Clarke, A., Hulbert, S. (2013) ‘Envisioning the future: Working towards sustainability in fine art education’ in International Journal of Art & Design Education.
Fine art education provides students with opportunities to acquire knowledge and skills to respond creatively to their experience of society and culture. Fostering creative ways of knowing, thinking and doing requires studio learning conditions that promote the exploration of embodied perceptions, material sensibilities and conceptual ideas that are provisional, socially constructed and ever changing. Traditionally, art schools provided these conditions unchallenged because they were autonomous. Since the 1980s, however, art schools have been integrated into the academy, and face increasing pressure to meet the institutional demands of being in a university. Some argue this changed status means the academy, with its research and pedagogic traditions, is actually straitjacketing creativity. Furthermore, contemporary art practice has changed as artists are increasingly experimenting with interdisciplinary modes of working.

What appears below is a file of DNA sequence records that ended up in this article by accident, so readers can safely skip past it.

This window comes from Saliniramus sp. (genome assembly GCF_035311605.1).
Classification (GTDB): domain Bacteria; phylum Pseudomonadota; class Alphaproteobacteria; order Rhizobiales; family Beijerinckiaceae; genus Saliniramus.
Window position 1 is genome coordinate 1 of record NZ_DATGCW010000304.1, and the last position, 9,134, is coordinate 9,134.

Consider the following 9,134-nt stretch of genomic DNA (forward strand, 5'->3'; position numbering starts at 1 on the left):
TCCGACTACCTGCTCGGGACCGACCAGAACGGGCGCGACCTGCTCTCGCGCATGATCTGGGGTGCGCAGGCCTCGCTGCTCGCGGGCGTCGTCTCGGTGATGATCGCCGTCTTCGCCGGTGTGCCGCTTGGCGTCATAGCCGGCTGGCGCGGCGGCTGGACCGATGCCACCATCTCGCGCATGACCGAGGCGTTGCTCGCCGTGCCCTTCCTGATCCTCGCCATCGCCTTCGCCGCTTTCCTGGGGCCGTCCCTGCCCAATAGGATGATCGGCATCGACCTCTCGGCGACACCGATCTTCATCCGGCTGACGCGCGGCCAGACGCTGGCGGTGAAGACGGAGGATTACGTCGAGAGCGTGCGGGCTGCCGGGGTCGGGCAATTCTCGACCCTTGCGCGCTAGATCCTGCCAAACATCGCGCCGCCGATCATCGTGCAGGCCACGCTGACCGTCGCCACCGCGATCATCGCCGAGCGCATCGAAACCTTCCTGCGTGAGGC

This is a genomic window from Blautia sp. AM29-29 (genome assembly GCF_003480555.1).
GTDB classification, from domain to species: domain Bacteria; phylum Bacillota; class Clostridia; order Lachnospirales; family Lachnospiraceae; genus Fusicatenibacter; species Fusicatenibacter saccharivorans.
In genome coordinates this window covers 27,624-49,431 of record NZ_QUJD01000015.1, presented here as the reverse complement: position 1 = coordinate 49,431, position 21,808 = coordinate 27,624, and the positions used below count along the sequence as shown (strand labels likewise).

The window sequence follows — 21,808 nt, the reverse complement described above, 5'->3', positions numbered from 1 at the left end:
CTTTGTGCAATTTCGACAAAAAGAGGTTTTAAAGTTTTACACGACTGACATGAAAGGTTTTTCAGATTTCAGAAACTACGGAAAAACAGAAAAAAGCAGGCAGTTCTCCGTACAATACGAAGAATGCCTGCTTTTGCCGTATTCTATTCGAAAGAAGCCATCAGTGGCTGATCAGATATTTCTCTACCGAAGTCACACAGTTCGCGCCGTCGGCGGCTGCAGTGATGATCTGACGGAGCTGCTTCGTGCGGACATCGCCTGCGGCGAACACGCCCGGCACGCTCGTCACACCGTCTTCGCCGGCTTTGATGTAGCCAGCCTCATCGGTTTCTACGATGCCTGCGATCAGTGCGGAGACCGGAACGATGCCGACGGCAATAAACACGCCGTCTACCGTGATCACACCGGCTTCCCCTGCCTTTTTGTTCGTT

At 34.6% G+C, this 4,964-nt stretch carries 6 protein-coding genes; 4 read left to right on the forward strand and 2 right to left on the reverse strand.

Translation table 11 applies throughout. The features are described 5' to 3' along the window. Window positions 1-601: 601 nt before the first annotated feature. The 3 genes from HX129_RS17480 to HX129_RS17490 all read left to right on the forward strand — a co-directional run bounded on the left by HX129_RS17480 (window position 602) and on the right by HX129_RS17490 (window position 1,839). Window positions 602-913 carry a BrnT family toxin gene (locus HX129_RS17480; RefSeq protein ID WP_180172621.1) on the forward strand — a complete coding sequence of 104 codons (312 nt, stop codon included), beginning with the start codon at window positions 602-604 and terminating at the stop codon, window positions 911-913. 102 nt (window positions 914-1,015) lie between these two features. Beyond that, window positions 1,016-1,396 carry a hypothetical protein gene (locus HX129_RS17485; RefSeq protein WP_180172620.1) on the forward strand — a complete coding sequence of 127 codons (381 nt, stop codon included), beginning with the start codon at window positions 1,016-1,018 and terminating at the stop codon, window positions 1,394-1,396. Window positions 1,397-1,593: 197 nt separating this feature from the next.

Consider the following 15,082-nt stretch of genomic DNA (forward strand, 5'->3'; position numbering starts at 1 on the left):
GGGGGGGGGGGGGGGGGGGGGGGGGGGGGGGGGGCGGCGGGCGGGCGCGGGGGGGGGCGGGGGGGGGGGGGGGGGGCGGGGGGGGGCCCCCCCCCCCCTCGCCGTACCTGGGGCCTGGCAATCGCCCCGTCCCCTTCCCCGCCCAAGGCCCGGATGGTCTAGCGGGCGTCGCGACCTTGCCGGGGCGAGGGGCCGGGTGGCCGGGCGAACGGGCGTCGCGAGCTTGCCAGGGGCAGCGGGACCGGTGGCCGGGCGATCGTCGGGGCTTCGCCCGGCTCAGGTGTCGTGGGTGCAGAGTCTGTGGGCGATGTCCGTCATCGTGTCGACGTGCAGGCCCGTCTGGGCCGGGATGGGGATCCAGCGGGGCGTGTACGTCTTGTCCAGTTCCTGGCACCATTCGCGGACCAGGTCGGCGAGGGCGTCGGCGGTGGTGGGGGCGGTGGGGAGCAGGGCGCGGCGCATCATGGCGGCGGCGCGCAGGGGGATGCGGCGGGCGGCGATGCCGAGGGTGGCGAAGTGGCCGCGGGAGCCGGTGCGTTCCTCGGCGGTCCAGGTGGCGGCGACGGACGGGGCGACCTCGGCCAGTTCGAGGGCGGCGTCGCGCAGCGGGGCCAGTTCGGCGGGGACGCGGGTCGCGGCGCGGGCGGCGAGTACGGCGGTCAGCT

This article discusses a two-year major change initiative, undertaken within an urban Australian art school, designed to respond to this complex set of changed circumstances. It considers ways to address institutional compliance and viability demands while maintaining deeply held values about how to foster creativity in undergraduate students. The outcome is a new organising structure and renewed curriculum for the largest programme offering in the school: the fine art undergraduate degree. Educational renewal is conceptualised as a creative process and the approach to change is thus adapted from creative research methodologies. By treating pedagogy and curriculum design as a creative process, this change initiative, rather than straitjacketing creativity, has re-envisioned an epistemological framework for undergraduate fine art that will sustain creativity education into the future.